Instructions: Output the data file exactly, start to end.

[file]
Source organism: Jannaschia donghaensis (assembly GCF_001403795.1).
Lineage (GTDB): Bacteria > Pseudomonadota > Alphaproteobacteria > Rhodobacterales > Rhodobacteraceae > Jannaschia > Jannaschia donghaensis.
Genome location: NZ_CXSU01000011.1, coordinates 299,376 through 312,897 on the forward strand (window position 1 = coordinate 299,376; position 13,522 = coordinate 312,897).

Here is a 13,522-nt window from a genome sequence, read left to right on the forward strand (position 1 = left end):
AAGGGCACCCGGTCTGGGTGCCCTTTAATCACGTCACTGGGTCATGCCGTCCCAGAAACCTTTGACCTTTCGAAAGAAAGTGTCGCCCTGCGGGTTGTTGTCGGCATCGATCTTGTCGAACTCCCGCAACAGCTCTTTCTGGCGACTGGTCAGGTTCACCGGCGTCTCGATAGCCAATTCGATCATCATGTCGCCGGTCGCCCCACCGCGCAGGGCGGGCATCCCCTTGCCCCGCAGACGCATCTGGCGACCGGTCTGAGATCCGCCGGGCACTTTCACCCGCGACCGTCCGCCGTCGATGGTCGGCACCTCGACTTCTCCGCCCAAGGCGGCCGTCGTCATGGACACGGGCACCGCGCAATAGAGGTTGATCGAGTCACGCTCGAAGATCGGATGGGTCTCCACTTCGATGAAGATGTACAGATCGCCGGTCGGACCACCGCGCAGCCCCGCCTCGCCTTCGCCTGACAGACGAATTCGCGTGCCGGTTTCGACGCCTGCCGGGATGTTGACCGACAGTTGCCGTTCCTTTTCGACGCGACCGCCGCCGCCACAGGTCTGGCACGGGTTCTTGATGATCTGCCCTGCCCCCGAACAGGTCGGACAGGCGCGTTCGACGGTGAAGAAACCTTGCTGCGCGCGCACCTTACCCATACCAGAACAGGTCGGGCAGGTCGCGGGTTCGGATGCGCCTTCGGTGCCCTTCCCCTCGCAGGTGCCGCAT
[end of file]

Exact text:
Source organism: Jannaschia donghaensis (assembly GCF_001403795.1).
Lineage (GTDB): Bacteria > Pseudomonadota > Alphaproteobacteria > Rhodobacterales > Rhodobacteraceae > Jannaschia > Jannaschia donghaensis.
Genome location: NZ_CXSU01000011.1, coordinates 299,376 through 312,897 on the forward strand (window position 1 = coordinate 299,376; position 13,522 = coordinate 312,897).

Here is a 13,522-nt window from a genome sequence, read left to right on the forward strand (position 1 = left end):
AAGGGCACCCGGTCTGGGTGCCCTTTAATCACGTCACTGGGTCATGCCGTCCCAGAAACCTTTGACCTTTCGAAAGAAAGTGTCGCCCTGCGGGTTGTTGTCGGCATCGATCTTGTCGAACTCCCGCAACAGCTCTTTCTGGCGACTGGTCAGGTTCACCGGCGTCTCGATAGCCAATTCGATCATCATGTCGCCGGTCGCCCCACCGCGCAGGGCGGGCATCCCCTTGCCCCGCAGACGCATCTGGCGACCGGTCTGAGATCCGCCGGGCACTTTCACCCGCGACCGTCCGCCGTCGATGGTCGGCACCTCGACTTCTCCGCCCAAGGCGGCCGTCGTCATGGACACGGGCACCGCGCAATAGAGGTTGATCGAGTCACGCTCGAAGATCGGATGGGTCTCCACTTCGATGAAGATGTACAGATCGCCGGTCGGACCACCGCGCAGCCCCGCCTCGCCTTCGCCTGACAGACGAATTCGCGTGCCGGTTTCGACGCCTGCCGGGATGTTGACCGACAGTTGCCGTTCCTTTTCGACGCGACCGCCGCCGCCACAGGTCTGGCACGGGTTCTTGATGATCTGCCCTGCCCCCGAACAGGTCGGACAGGCGCGTTCGACGGTGAAGAAACCTTGCTGCGCGCGCACCTTACCCATACCAGAACAGGTCGGGCAGGTCGCGGGTTCGGATGCGCCTTCGGTGCCCTTCCCCTCGCAGGTGCCGCAT